I understand that if you rotate a molecule and it has the same configuration as its enantiomer, then it is indeed the same compound as the enantiomer (meso), and hence is achiral (despite having chirality centers).

If compound is rotated and the resulting Fisher projection has exactly the same configuration after its rotation, what does that mean in terms of chirality? (I'm not talking about enantiomers here,) It will have a different enantiomer (and hence not be meso), and will be polarizable, but the compound itself has exactly the same perspective if you rotate it. Does this hold any signifance chemically or stereochemically, or is it meaningless?

Take for example D-idaric acid (2S,3R,4R,5S)-2,3,4,5-tetrahydroxyhexanedioic acid).

In the below example of Idaric acid, the enantiomer appears to be a different compound. When the compound is rotated 180 degrees, it looks exactly the same.

Idaric acid

In the below example of galactaric acid, when the compound is rotated 180 degrees, it is a different image. This is despite it being meso.

Galactaric acid

Obviously, being meso has a lot of chemical significance (no polarization of light). But does a compound possessing the property of being rotated 180 degrees, and having the same image (in Fischer form) present any chemical significance compared to a compound that doesn't do this?

  • 4
    $\begingroup$ Be careful when manipulating Fischer projections. You are allowed to rotate around an axis perpendicular to the page (described as 'rotate 180 deg), but you can't rotate around an axis in the plane of the page (described as 'vertical flip'). I believe what you're doing is really drawing the mirror image, which is not the same thing. Remember that the Fischer projection implies that all of the horizontal bonds are coming out of the plane and the vertical bonds are going into the plane. The vertical flip would place the horizontal bonds into the plane. $\endgroup$
    – jerepierre
    Apr 3, 2015 at 13:08
  • $\begingroup$ I didn't think of that jerepierre, good point, thanks. $\endgroup$
    – user4779
    Apr 3, 2015 at 14:04
  • $\begingroup$ Related: What is the perfect definition for chirality? $\endgroup$ Dec 11, 2017 at 5:15

2 Answers 2


The property that you are describing for D-idaric acid is called C2 symmetry. This means that when you rotate a molecule (or any object) by 180 degrees, it appears identically to the original orientation. In D-idaric acid, the C2 symmetry axis is halfway along the bond between C3 and C4.

Having a C2 symmetry axis doesn't tell us if the compound is chiral or not. Achiral compounds have an (internal) plane of symmetry or a point of symmetry. D-Idaric acid does not meet either of these requirements and is a chiral molecule.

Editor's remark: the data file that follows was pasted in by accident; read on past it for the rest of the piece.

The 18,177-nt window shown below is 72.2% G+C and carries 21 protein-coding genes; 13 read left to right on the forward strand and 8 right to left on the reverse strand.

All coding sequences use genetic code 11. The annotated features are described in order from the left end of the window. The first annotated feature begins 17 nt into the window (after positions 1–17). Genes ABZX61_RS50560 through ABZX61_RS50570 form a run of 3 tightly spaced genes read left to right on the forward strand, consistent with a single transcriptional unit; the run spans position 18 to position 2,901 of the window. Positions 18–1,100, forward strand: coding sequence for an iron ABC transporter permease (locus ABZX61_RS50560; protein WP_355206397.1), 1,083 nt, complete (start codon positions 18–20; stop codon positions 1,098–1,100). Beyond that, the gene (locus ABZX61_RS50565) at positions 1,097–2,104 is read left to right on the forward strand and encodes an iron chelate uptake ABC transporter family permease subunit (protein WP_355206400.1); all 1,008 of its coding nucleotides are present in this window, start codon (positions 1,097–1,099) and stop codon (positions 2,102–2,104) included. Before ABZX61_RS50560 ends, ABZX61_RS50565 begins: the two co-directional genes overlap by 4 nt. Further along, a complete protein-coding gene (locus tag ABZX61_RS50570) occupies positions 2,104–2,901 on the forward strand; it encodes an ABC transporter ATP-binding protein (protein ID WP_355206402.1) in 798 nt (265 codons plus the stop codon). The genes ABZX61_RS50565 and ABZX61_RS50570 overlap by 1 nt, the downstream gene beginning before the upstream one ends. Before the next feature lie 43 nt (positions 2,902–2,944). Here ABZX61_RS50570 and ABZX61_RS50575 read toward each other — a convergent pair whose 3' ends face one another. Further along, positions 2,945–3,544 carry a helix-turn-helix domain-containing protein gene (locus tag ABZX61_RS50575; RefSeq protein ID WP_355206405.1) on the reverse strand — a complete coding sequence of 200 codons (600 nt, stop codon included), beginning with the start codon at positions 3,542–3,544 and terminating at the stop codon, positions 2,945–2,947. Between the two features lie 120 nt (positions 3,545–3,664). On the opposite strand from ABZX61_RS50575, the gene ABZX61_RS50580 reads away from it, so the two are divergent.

Galactaric acid does not have a C2 symmetry axis but does have a plane of symmetry. Galactaric acid is achiral. Since galactaric acid has stereocenters but is not chiral, we describe it as meso.

  • $\begingroup$ I'll add a couple of examples of the chemical utility of C2 compounds when I get a chance later. $\endgroup$
    – jerepierre
    Apr 3, 2015 at 13:04
  • $\begingroup$ Just the answer I'm looking for thank you. When you mention both D-Idaric acid and Galactaric acid having C2 symmetry, I notice Galactaric acid isn't the same when rotated 180 degrees? $\endgroup$
    – user4779
    Apr 3, 2015 at 14:17
  • $\begingroup$ @user4779 Sorry, that wasn't correct. Galactaric acid is not C2 symmetric. $\endgroup$
    – jerepierre
    Apr 3, 2015 at 14:34

You can have "symmetric" chiral molecules like you describe.

This is a subtle point and your particular choice isn't chiral.

In typical organic chemistry, instructors mention about mirror images, but leave some of the subtle details to later courses.

There are many types of chiral molecules and some of them look quite symmetric. Consider a pinwheel or propeller. You can rotate along the axis of the propeller and it will be symmetric, but there's a tilt/twist to the blades:

enter image description here

So these two images are mirror, but there's a chiral axis and the direction of rotation is reversed. They are enantiomers. This case has three-way symmetry, but it's possible to have a "two leaf" pinwheel that's still chiral. Proper rotations don't make mirror images.

Your case, D-idaric acid, is C2 symmetric.

enter image description here


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